I said the first thing that came to my mind. “Seeing my children truly love other people. Not putting themselves in the highest place.” She wrote my answer up (haizi ai bie ren) on the board and said to the rest of the class, “Isn’t that interesting? We Chinese would say, “Having our children love us. She said having them love other people.” Then she turned to me again, “So what would you say makes you feel the most disappointed?” I answered, “Well, that would be the opposite. When I see my children putting themselves above other people. Being selfish.”

Our teacher went on to talk about how easy it is to forget about Zhen Zhu when everything is going well for us, and the way we want it to. Actually, she said, we should thank Zhen Zhu for illness and hardships because they help us to remember Him. He is the one who gives life, death, health, peace... We shouldn’t see hardships as a punishment from Zhen Zhu but as a test to help us grow. Zhen Zhu is always with us and we can always depend on Him.

Then she talked about the position of Muslim women. Our identity comes from being mothers. We are the lights in our homes to our husbands and our children. And we have dual responsibilities: societal and spiritual. We can’t neglect either one. If we don’t set an example of honoring our parents and our in-laws, of loving others, and worshipping Zhen Zhu, how will our children learn?

She held up as an heroic example a woman who came to speak with her after our last class, in tears, because she had just enrolled her 4 year old son in a 3 year boarding school to memorize the Quran. She wanted him to store up yi ma ni (faith) in his heart before starting school at age 7. Our teacher challenged us, "How many of you would be willing to do that with your child?"

Finally, she talked about how the wisdom of Zhen Zhu is not the wisdom of man, and how we are His representatives on earth. His ultimate purpose for us is to worship Him. Our worship includes a fear of Him, which is good because it helps to keep us from doing wrong (just like if there was a policeman standing in the doorway). We need to persevere in truth, in our worship, and in our lessons.

Then she gave a slight bow, blessed us with "Peace be upon you," and walked out the door. I silently thanked Zhen Zhu for this devout and passionate teacher giving me a better understanding than I've ever had of a Chinese Muslim woman's heart.

As I read this quote today, I thought about my class:“May we try to understand them as we in turn would like to be understood...May we see with their eyes, think with their minds, feel with their hearts. Then let us ask ourselves whether we should judge them...” (William Barclay)

Friday, January 11, 2013

It Will Heal

These reassuring words were spoken over the phone by our American doctor friend five hours away.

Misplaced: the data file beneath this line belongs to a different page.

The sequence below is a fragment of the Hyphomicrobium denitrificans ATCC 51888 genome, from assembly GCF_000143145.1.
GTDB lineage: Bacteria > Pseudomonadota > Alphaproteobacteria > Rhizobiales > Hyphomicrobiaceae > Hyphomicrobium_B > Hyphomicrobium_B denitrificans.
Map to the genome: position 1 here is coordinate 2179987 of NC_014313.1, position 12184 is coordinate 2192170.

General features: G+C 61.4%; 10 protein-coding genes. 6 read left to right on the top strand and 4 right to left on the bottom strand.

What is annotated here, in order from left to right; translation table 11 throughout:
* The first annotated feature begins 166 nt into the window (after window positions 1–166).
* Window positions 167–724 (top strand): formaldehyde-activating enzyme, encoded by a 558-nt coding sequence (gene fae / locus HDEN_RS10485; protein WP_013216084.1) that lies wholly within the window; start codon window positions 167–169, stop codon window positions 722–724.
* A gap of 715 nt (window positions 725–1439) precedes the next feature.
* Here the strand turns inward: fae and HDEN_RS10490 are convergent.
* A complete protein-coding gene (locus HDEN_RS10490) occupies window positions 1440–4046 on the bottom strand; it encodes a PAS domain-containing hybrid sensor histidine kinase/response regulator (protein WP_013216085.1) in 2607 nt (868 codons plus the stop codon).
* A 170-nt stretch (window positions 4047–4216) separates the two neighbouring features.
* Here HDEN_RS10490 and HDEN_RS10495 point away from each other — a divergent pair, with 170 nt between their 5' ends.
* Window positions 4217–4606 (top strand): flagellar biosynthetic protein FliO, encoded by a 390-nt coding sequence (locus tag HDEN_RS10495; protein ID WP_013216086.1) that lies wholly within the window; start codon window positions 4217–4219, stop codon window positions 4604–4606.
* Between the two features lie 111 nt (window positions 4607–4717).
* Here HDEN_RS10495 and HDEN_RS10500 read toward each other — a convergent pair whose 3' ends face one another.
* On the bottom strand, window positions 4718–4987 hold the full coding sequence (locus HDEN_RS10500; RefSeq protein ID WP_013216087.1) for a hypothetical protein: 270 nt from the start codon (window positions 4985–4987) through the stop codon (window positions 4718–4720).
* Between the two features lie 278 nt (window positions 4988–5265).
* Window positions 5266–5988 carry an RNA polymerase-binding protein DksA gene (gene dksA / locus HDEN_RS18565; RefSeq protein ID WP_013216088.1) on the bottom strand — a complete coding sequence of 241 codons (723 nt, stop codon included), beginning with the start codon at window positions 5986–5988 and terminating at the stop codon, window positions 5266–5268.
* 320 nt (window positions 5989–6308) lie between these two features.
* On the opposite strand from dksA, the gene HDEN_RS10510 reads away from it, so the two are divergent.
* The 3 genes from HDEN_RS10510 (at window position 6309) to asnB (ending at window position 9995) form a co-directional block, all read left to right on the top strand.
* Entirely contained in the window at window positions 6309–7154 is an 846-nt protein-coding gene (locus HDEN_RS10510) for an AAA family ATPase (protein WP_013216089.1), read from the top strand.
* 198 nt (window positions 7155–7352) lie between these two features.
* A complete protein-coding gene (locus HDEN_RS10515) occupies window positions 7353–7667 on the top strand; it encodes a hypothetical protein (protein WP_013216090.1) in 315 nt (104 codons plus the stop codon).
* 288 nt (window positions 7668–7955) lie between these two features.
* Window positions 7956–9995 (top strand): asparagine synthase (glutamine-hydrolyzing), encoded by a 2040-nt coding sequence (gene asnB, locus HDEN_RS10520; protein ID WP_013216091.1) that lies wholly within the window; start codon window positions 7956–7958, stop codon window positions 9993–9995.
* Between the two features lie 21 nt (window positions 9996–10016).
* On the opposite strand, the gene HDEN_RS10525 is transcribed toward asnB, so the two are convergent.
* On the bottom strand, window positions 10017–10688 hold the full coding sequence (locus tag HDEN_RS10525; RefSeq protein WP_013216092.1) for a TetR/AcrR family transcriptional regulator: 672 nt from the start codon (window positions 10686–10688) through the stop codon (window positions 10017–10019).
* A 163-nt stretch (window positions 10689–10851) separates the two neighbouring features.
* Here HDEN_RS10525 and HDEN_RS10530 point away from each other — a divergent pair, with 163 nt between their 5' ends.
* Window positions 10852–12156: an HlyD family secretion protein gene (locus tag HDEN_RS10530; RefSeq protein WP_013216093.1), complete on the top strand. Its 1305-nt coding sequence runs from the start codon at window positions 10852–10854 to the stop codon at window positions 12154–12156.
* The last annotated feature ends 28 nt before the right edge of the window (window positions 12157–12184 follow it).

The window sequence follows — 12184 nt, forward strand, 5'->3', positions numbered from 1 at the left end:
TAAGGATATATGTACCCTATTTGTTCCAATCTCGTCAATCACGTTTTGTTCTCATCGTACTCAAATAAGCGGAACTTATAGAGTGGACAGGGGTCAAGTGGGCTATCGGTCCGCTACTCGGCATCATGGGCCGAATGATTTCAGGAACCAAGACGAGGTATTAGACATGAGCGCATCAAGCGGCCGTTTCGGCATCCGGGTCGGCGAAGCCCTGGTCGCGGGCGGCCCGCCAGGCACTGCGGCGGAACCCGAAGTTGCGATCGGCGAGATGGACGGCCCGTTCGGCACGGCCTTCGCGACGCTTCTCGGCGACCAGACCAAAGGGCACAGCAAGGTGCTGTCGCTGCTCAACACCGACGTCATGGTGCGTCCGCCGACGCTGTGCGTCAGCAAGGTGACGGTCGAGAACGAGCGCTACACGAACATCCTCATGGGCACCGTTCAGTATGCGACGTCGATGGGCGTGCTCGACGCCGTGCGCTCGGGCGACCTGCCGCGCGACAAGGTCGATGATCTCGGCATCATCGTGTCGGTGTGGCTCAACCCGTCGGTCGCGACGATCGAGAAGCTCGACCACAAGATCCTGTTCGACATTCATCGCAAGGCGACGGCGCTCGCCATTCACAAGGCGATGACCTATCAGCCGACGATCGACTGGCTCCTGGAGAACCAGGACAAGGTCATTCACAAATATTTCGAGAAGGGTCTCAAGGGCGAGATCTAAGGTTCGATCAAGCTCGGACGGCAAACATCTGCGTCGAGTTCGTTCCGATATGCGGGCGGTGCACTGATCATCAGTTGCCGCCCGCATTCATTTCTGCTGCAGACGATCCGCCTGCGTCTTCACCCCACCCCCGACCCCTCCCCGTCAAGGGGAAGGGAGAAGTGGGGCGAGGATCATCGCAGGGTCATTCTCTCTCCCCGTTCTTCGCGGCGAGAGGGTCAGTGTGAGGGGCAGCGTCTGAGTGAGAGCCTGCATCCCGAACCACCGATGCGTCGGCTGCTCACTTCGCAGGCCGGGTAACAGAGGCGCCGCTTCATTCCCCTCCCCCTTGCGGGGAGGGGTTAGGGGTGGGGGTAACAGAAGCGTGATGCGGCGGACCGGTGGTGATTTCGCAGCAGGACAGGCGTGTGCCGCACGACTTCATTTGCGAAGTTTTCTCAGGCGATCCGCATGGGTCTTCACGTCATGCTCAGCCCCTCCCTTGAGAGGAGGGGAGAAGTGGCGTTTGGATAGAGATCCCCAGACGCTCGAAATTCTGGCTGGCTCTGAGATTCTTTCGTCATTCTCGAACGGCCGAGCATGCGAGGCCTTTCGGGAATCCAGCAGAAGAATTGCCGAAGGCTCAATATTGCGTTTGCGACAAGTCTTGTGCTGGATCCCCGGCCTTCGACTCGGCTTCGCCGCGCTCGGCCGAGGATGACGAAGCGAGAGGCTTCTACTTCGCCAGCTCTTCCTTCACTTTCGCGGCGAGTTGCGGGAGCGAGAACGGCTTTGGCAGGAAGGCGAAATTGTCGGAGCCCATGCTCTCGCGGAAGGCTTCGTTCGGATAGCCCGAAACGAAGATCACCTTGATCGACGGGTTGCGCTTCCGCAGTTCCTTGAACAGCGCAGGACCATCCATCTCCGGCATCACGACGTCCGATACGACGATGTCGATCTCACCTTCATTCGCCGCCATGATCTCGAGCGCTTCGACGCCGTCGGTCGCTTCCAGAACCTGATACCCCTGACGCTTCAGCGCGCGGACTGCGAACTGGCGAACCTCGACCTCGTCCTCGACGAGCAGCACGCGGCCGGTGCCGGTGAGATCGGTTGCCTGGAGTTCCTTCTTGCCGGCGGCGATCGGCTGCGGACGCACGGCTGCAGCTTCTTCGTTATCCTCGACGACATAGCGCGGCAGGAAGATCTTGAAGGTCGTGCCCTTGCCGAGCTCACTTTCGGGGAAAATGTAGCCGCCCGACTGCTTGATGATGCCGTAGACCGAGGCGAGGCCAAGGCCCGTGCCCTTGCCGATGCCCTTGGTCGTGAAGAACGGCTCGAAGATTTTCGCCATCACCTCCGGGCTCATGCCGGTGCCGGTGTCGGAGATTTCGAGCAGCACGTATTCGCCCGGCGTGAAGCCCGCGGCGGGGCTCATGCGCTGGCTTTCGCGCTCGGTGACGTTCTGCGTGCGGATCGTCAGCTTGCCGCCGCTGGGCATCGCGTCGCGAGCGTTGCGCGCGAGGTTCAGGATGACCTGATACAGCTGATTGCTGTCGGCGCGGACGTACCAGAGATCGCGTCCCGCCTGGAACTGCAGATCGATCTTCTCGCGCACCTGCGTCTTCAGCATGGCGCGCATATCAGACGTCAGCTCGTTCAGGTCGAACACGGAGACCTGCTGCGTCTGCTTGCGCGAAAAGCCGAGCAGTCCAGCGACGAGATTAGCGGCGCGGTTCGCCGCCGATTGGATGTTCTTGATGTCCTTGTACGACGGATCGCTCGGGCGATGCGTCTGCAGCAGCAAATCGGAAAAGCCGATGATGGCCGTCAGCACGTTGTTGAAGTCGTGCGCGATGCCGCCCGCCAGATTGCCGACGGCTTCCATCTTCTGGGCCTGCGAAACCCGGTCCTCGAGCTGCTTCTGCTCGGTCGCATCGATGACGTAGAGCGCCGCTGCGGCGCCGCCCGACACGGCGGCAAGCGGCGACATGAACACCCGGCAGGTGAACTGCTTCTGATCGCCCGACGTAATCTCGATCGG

Hearing him say “It will heal” brought great comfort to me as Charly lay on the couch moaning in pain. They spoke to my anxious heart, “Don’t worry. It’s going to be ok.”


Playing Monkey in the Middle (otherwise known as “keep away”) with a football was our family’s favorite pastime in the village last fall. A week or so after Joshua's heroic rescue of the football from the river, Charly had an ugly encounter with a thorny tree in our courtyard, just after catching the ball while trying to make a fast get away to keep from getting tagged. Unfortunately, the tree (in the picture below, to the right of Jordan) stopped him with a deep gash in his forehead.

After washing off the blood at the outdoor spigot and finding a towel to hold to his head, we got Charly inside and as comfortable as could be. I consulted our village medical manual “Where There is No Doctor” and quickly decided I would not try the homemade stitches approach. The more difficult decision though was if he truly needed stitches. I have never been able to determine if a wound is “gaping.” Should we try out the medical clinic at the nearest town (a 20 minute walking distance away) or would it be better to travel back to Lanzhou for stitches? Thankfully I was able to reach our doctor friend in Lanzhou by phone who said he didn’t think we needed to travel back to Lanzhou. We could try the nearby clinic for stitches if we wanted to, but sometimes stitches leave their own criss-crossing scars if they’re not done well. Another option (and the one we chose) was to cut the sticky ends off band aids and use them to hold the two sides of the skin together. The wound would heal; it would just be a matter of what kind of scar would be left behind.

Isn’t that true in life as well?

I really appreciate what Alan Nelson writes about being wounded and the healing process in Embracing Brokenness: How God Refines Us Through Life’s Disappointments. He describes what happens “when we fail to respond to the breaking process with an attitude of surrender.”